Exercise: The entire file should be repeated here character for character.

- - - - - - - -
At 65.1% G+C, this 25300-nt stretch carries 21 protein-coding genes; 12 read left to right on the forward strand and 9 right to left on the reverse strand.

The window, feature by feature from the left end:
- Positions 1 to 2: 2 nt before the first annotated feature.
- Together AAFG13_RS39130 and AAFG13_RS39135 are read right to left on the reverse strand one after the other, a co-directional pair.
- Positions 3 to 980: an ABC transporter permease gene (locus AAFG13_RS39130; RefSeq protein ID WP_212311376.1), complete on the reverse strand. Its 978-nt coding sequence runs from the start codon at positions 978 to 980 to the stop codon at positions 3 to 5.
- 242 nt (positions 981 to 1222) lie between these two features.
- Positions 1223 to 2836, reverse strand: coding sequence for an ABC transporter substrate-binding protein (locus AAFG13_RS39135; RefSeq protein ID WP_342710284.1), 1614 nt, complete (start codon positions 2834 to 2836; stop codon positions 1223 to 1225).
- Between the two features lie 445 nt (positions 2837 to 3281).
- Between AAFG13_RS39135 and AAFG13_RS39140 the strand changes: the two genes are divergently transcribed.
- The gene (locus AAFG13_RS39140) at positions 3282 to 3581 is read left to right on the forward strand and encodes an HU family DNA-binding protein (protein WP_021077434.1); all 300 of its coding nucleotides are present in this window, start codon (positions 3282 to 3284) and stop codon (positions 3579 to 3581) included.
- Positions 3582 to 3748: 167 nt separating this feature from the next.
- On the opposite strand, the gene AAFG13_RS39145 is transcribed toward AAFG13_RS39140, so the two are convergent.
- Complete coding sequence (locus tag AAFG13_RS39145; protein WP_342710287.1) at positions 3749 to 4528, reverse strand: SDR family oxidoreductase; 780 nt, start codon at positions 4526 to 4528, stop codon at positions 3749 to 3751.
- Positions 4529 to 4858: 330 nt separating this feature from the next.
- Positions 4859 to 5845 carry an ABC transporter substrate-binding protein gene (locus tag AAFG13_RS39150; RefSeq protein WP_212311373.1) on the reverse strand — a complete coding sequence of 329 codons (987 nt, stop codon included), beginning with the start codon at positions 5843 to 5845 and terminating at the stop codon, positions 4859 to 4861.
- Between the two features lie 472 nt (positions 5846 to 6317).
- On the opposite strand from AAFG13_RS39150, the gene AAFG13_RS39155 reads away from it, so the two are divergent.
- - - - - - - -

At 65.1% G+C, this 25300-nt stretch carries 21 protein-coding genes; 12 read left to right on the forward strand and 9 right to left on the reverse strand.

The window, feature by feature from the left end:
- Positions 1 to 2: 2 nt before the first annotated feature.
- Together AAFG13_RS39130 and AAFG13_RS39135 are read right to left on the reverse strand one after the other, a co-directional pair.
- Positions 3 to 980: an ABC transporter permease gene (locus AAFG13_RS39130; RefSeq protein ID WP_212311376.1), complete on the reverse strand. Its 978-nt coding sequence runs from the start codon at positions 978 to 980 to the stop codon at positions 3 to 5.
- 242 nt (positions 981 to 1222) lie between these two features.
- Positions 1223 to 2836, reverse strand: coding sequence for an ABC transporter substrate-binding protein (locus AAFG13_RS39135; RefSeq protein ID WP_342710284.1), 1614 nt, complete (start codon positions 2834 to 2836; stop codon positions 1223 to 1225).
- Between the two features lie 445 nt (positions 2837 to 3281).
- Between AAFG13_RS39135 and AAFG13_RS39140 the strand changes: the two genes are divergently transcribed.
- The gene (locus AAFG13_RS39140) at positions 3282 to 3581 is read left to right on the forward strand and encodes an HU family DNA-binding protein (protein WP_021077434.1); all 300 of its coding nucleotides are present in this window, start codon (positions 3282 to 3284) and stop codon (positions 3579 to 3581) included.
- Positions 3582 to 3748: 167 nt separating this feature from the next.
- On the opposite strand, the gene AAFG13_RS39145 is transcribed toward AAFG13_RS39140, so the two are convergent.
- Complete coding sequence (locus tag AAFG13_RS39145; protein WP_342710287.1) at positions 3749 to 4528, reverse strand: SDR family oxidoreductase; 780 nt, start codon at positions 4526 to 4528, stop codon at positions 3749 to 3751.
- Positions 4529 to 4858: 330 nt separating this feature from the next.
- Positions 4859 to 5845 carry an ABC transporter substrate-binding protein gene (locus tag AAFG13_RS39150; RefSeq protein WP_212311373.1) on the reverse strand — a complete coding sequence of 329 codons (987 nt, stop codon included), beginning with the start codon at positions 5843 to 5845 and terminating at the stop codon, positions 4859 to 4861.
- Between the two features lie 472 nt (positions 5846 to 6317).
- On the opposite strand from AAFG13_RS39150, the gene AAFG13_RS39155 reads away from it, so the two are divergent.